Skip to Content

College of Arts & Sciences
Physics and Astronomy

Eclipse banner image

Eclipse Day Visiting Student Reception

A special event at the USC Department of Physics and Astronomy, open to rising seniors at the high school or college level who are interested in Physics and Astronomy at USC.

Time:  4:00 pm, Monday, August 21 (totality ends by 2:44 pm)

Location:  Jones Physical Science Center (Room #006 / Basement Level) - LOCATION CHANGE
Light Refreshments Will Be Served

RSVP to Mr. Sam Beals:   803-777-8105



Columbia, SC is the largest city on the East Coast (and the second largest city in the entire path of totality) where you can observe the total solar eclipse on Aug. 21 of this year. The Department of Physics and Astronomy at the University of South Carolina will be leading eclipse events across campus to help visitors and their families safely observe the eclipse and learn about the science and history of total eclipses.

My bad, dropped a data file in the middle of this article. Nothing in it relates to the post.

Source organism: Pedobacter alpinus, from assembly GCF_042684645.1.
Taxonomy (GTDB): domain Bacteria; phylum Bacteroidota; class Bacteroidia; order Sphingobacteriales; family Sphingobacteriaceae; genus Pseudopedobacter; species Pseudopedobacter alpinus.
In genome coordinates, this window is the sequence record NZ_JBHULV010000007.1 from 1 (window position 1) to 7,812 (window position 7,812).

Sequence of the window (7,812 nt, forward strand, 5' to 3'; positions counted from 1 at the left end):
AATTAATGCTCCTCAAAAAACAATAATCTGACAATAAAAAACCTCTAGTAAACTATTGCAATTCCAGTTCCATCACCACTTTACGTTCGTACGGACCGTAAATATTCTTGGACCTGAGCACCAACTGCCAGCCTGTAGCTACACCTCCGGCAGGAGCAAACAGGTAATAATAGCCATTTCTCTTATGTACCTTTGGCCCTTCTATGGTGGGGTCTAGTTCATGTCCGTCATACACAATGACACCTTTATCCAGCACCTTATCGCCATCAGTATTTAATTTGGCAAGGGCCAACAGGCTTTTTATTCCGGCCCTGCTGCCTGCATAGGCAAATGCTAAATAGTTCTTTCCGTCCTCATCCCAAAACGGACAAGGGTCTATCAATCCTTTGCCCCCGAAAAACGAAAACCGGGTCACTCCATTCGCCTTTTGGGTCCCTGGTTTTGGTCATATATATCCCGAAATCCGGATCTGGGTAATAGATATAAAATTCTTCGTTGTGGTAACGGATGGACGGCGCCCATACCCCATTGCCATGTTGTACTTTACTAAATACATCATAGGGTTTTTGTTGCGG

We are inviting rising seniors at high schools and colleges in the region to join us if they are planning to be in Columbia, SC that day. These students are welcome to participate in eclipse viewing activities and are invited to a special reception in the Physics and Astronomy Department at 4:00 pm, after the eclipse. At this reception, visiting students will get a short (15 minute) introduction to the department and will meet and talk with faculty members and graduate students. The faculty will then conduct a tour of the labs and discuss courses and other learning opportunities.  One-on-one meetings with particular faculty members can be arranged on request.


Interested students and teachers should please contact our Administrative Assistant and eclipse coordinator, Mr. Sam Beals to RSVP: 

Sam Beals
Administrative Assistant 
Department of Physics and Astronomy
University of South Carolina

Phone Number: 803-777-8105
Office: Jones 404

PDF icon Prospective Student Reception Announcement PDF icon Prospective Student Reception Schedule (Groups A-D) PDF icon Map Showing Jones Physical Science Center